Yes, your calendar still says 2010. But you are probably going to think you’re in a time warp, though, as you read this article in the Florida Baptist Witness: HOW OLD? Age of Earth debated among SBC scholars. Why do I care about what these folks think? Because these were the folks who were supporting and pushing anti-science, anti-evolution proposals to the Florida Board of Education and state legislature a few years ago (example one, example two, example three, example four). Keeping track of statements they make about how their stance on science is hopelessly entangled with their religious beliefs can be used against them in the future. Here’s an example:
To fall within the bounds of the Baptist Faith & Message, [Southwestern Seminary president Paige] Patterson said a professor needs to believe only that there was a time when nothing but God existed, that God created the entire universe as an expression of grace and that He created it for His own purposes and plans. He said any belief in theistic evolution is not within the bounds of Southern Baptists’ confession of faith.
“We’ve had now two symposiums at Southwestern bringing together early-earthers and late-earthers specifically to try to build some bridges between them regarding what I conceive to be the common enemy and being sure that they would talk to each other and not about each other,” Patterson said, adding, “The common enemy is naturalism.”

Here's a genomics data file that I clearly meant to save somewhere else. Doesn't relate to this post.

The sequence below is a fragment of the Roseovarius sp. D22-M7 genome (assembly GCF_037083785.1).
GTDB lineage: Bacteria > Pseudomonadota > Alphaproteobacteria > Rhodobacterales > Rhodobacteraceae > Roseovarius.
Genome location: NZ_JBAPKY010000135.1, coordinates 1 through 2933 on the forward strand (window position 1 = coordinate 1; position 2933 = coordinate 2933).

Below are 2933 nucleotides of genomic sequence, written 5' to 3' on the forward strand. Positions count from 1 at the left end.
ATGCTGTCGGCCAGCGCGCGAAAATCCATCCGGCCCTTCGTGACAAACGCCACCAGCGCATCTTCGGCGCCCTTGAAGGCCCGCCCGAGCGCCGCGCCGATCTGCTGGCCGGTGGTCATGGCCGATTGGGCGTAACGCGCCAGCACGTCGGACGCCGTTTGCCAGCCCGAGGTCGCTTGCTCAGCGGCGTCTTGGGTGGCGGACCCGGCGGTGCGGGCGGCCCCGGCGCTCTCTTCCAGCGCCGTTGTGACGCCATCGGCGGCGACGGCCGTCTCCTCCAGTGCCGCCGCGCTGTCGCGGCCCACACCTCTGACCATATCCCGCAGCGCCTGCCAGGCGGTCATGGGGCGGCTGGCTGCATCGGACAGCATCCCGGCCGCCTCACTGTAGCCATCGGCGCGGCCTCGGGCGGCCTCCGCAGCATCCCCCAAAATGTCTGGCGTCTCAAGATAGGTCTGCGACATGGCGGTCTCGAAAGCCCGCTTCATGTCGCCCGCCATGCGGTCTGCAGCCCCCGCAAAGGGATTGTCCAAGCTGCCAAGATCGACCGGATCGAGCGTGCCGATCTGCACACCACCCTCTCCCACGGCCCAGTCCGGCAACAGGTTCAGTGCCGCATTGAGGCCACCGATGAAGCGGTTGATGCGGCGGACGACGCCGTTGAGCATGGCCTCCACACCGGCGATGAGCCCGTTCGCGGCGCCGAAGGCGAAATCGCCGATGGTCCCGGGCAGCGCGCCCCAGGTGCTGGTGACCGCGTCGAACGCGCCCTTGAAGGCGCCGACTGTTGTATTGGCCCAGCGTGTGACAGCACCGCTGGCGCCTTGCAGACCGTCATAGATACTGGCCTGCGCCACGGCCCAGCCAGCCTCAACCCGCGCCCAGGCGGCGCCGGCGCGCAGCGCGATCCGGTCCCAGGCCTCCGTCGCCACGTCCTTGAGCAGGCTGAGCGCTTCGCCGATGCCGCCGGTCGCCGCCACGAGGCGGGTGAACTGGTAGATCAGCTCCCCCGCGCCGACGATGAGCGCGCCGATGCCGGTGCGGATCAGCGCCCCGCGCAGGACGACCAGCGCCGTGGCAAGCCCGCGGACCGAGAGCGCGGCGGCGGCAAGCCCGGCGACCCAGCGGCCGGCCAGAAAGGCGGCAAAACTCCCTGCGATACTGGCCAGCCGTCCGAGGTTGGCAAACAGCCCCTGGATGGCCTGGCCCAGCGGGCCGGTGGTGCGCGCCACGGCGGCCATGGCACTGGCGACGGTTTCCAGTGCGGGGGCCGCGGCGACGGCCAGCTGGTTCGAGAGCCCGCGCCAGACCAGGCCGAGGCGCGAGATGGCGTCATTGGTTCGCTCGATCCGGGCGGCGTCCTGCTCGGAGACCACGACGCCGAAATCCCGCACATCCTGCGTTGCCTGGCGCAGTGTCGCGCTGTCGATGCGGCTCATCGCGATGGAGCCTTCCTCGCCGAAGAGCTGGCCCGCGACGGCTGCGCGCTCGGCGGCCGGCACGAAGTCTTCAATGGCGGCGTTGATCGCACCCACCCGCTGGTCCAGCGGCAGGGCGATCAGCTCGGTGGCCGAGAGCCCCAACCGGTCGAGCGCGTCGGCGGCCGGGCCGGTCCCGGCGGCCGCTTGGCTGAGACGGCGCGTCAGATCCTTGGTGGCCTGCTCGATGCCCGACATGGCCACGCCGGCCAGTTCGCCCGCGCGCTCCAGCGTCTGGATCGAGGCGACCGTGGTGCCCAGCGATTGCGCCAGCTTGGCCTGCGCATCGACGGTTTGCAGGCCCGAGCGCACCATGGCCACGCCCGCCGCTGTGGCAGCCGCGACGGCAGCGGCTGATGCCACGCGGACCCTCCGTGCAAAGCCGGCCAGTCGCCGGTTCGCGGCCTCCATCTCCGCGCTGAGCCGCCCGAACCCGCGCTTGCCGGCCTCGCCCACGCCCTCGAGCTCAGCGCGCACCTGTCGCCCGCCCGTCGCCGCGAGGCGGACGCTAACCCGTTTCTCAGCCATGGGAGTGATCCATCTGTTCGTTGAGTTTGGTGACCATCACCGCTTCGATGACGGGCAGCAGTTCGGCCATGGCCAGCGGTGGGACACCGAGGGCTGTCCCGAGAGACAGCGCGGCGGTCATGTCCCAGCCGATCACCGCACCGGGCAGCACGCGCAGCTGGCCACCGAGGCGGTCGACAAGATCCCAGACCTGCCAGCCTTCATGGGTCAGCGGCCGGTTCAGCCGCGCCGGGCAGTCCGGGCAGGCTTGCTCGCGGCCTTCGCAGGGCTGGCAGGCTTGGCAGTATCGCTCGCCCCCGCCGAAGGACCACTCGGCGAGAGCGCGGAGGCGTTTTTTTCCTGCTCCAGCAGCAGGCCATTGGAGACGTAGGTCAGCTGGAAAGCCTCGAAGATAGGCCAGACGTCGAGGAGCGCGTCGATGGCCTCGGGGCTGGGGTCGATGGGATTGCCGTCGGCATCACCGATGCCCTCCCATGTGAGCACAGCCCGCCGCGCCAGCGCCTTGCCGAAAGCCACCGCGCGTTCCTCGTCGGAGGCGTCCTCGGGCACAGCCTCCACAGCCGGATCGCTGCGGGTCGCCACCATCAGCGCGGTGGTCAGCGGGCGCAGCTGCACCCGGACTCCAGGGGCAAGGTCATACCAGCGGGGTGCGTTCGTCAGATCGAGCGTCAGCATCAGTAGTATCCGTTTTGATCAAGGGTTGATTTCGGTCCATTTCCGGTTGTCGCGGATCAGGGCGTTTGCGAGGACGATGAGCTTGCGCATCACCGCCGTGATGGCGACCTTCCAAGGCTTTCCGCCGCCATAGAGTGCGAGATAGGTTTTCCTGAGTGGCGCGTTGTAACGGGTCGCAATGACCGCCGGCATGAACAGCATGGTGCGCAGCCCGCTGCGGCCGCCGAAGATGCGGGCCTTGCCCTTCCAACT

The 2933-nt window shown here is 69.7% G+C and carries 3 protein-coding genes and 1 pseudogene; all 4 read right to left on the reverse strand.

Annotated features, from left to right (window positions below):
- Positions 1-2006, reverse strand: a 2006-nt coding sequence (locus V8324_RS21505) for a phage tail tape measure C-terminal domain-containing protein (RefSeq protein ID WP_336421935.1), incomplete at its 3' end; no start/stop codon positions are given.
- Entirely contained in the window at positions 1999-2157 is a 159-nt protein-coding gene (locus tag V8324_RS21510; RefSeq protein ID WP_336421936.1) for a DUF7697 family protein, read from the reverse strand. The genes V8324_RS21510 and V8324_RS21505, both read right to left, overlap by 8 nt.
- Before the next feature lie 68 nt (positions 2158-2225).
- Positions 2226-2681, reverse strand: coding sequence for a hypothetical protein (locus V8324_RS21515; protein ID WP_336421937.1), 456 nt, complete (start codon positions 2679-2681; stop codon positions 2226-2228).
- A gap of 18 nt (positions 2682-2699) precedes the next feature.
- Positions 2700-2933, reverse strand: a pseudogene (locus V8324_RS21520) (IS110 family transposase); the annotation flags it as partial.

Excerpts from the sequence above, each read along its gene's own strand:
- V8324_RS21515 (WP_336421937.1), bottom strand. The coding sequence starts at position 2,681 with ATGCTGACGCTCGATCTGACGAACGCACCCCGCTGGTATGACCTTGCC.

The article is based on arguments over what’s in a new book written by William Dembski, The End of Christianity. One very interesting item in the article talks about how Dembski wrote that he thought that Noah’s flood was just a local event rather than world wide. But then when he was confronted about it, he recanted:
“In a brief section on Genesis 4–11, I weigh in on the Flood, raising questions about its universality, without adequate study or reflection on my part,” Dembski wrote. “Before I write on this topic again, I have much exegetical, historical, and theological work to do. In any case, not only Genesis 6–9 but also Jesus in Matthew 24 and Peter in Second Peter seem clearly to teach that the Flood was universal. As a biblical inerrantist, I believe that what the Bible teaches is true and bow to the text, including its teaching about the Flood and its universality.”
Which then makes this later statement a real howler:
[Paige Patterson] noted that even Southern Baptists who disagree with Dembski on the age of the earth should appreciate his contribution toward defeating naturalism.
“This is the man who has gone all over the United States debating the evolutionists successfully to the point that it’s almost impossible to get one of them to have a public debate with him now,” he said of Dembski.
Check your calendar again. Yup, it’s still 2010.